We turn to defendant's second issue, asking whether the trial court erred in failing to give a Leistiko jury instruction that would have required the jury to find that defendant had committed the charged act before considering the prior acts as evidence of his intent. See 352 Or. at 184. As an initial matter, we agree with the state that, in the absence of a request for a Leistiko instruction, defendant's argument that he was entitled to that instruction is unpreserved.

Defendant requests alternatively that we review for plain error. The state rejoins that the trial court did not plainly err, because the Leistiko limiting instruction was not required in this case. Among other things, the state contends that a precondition of a Leistiko limiting instruction is that the defendant does not admit the charged acts. The state argues that there was no dispute that defendant committed the actus reus of the offenses at issue and, therefore, defendant lacked a basis for the instruction in the first instance.

We may review an unpreserved assignment of error as " an error of law apparent on the record" under ORAP 5.45(1) if certain conditions are met: (1) the error is one of law; (2) the error is " apparent" --that is, the legal point is obvious and is not reasonably in dispute; and (3) the error appears " on the face of the record" --that is, " [w]e need not go outside the record or choose between competing inferences to find it, and the facts that comprise the error are irrefutable." State v. Brown, 310 Or. 347, 355, 800 P.2d 259 (1990). [272 Or.App. 435] Even where an error meets those criteria, the decision to review the error remains in our discretion. Ailes v. Portland Meadows, Inc., 312 Or. 376, 383, 823 P.2d 956 (1991).

In this case, we conclude, for the reason the state asserts, that the trial court's failure to offer a Leistiko instruction is not plain. There was no dispute that defendant acted to cash the checks. In addition, Leistiko is founded on OEC 404(3), a provision that Williams re-evaluated. Although we express no opinion as to the continued vitality of Leistiko, it suffices to say that the failure to give a Leistiko instruction sua sponte was not plain error. State v. Horner, 272 Or.App. 355,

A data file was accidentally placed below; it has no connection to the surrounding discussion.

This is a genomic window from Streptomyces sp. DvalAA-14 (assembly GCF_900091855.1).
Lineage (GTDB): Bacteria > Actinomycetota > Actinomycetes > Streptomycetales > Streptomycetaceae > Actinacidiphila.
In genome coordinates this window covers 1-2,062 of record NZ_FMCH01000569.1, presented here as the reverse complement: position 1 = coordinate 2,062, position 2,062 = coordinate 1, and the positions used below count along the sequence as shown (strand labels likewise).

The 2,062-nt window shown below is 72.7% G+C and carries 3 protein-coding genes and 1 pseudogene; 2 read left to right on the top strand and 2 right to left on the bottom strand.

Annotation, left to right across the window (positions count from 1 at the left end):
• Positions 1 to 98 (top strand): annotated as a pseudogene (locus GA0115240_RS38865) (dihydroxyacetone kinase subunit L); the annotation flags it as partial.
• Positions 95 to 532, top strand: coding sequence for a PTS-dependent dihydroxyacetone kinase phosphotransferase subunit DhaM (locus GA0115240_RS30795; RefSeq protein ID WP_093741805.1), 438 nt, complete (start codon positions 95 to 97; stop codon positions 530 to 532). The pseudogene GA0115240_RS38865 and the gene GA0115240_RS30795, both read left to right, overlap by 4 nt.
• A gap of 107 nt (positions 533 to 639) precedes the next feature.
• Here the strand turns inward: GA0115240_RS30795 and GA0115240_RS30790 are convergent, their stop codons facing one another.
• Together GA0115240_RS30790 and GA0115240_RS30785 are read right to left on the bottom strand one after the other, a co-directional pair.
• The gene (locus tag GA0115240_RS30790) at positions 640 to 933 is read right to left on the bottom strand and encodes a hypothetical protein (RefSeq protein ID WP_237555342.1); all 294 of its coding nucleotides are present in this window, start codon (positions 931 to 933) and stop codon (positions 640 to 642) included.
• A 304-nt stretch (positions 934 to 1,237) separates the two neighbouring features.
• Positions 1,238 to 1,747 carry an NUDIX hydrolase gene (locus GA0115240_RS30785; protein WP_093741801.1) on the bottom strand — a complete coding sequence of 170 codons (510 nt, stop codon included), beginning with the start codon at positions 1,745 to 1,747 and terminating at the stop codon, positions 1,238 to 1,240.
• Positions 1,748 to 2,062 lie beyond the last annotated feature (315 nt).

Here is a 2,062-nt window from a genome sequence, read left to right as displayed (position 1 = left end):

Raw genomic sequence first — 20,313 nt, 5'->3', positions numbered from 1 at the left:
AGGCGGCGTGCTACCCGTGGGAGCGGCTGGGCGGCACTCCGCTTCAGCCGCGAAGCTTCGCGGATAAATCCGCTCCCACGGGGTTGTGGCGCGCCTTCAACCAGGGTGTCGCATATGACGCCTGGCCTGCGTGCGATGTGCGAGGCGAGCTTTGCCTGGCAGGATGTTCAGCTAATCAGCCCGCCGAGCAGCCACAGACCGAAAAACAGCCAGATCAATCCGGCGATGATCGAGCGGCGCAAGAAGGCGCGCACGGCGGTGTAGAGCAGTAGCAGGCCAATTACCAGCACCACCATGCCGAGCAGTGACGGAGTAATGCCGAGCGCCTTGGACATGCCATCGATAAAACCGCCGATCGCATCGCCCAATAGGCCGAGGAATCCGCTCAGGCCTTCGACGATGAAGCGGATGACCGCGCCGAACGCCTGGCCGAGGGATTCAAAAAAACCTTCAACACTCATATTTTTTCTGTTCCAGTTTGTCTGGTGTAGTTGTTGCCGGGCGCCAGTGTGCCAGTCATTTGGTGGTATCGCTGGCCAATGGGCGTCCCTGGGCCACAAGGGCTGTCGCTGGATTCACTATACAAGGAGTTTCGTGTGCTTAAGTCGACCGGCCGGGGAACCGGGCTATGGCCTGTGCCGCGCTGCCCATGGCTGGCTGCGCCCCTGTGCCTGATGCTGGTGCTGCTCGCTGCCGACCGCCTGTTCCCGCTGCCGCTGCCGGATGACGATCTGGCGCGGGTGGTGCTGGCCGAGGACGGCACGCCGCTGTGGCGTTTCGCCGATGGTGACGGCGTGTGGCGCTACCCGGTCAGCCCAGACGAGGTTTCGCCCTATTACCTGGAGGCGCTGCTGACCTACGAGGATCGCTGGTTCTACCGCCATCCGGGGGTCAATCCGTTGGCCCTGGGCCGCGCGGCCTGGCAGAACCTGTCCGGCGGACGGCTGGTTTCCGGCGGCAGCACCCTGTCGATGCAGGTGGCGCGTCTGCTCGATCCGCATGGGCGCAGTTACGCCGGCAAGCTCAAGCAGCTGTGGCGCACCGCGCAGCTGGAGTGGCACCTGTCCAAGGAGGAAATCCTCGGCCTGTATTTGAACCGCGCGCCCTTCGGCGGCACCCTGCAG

Page 223

__ P.3d __ (2015).

Finally, we address defendant's assignments of error relating to matters of sentencing. Defendant acknowledges that the issues are unpreserved, but he argues that the trial court plainly erred in imposing 60 months of imprisonment in addition to 12 months of post-prison supervision (PPS), exceeding the maximum allowable by law.[11] OAR 213-005-0002(4) (where the incarceration term, together with the PPS term, exceed the statutory maximum, rule requires that " the sentencing judge * * * first reduce the duration of post-prison supervision to the extent necessary to conform the total sentence length to the statutory maximum" ). The state concedes that the sentence was unlawful and that the court plainly erred in imposing an unlawfully excessive sentence. We agree with defendant, accept the state's concession, and, for the reasons stated in State v. Ramos, 254 Or.App. 748, 749, 295 P.3d 176 (2013), exercise our discretion to correct the error. Because we must remand for resentencing on that basis, it is unnecessary to address defendant's remaining argument that the trial court plainly erred in imposing $600 in attorney fees without first determining whether he had the ability to pay. That issue can be resolved at resentencing.

Remanded for resentencing; otherwise affirmed.